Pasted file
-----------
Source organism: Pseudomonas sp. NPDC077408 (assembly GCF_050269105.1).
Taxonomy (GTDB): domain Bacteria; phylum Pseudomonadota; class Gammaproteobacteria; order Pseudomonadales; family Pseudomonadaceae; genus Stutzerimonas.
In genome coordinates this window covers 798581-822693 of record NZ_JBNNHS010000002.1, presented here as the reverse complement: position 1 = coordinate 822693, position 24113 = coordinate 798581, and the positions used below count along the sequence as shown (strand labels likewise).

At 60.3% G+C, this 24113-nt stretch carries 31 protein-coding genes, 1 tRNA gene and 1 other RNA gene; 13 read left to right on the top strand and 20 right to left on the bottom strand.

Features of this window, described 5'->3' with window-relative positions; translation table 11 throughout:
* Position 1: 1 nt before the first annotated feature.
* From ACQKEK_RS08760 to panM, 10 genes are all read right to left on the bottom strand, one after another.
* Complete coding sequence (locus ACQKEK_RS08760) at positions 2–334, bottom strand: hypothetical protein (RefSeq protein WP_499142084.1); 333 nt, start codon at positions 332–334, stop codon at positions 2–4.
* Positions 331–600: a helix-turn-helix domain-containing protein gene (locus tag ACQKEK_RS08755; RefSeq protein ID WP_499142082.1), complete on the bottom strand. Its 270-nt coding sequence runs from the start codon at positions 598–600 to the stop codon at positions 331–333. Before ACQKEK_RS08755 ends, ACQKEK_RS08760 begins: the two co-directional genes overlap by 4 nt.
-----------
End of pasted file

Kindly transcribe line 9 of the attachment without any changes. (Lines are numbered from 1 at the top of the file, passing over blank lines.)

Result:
* Positions 331–600: a helix-turn-helix domain-containing protein gene (locus tag ACQKEK_RS08755; RefSeq protein ID WP_499142082.1), complete on the bottom strand. Its 270-nt coding sequence runs from the start codon at positions 598–600 to the stop codon at positions 331–333. Before ACQKEK_RS08755 ends, ACQKEK_RS08760 begins: the two co-directional genes overlap by 4 nt.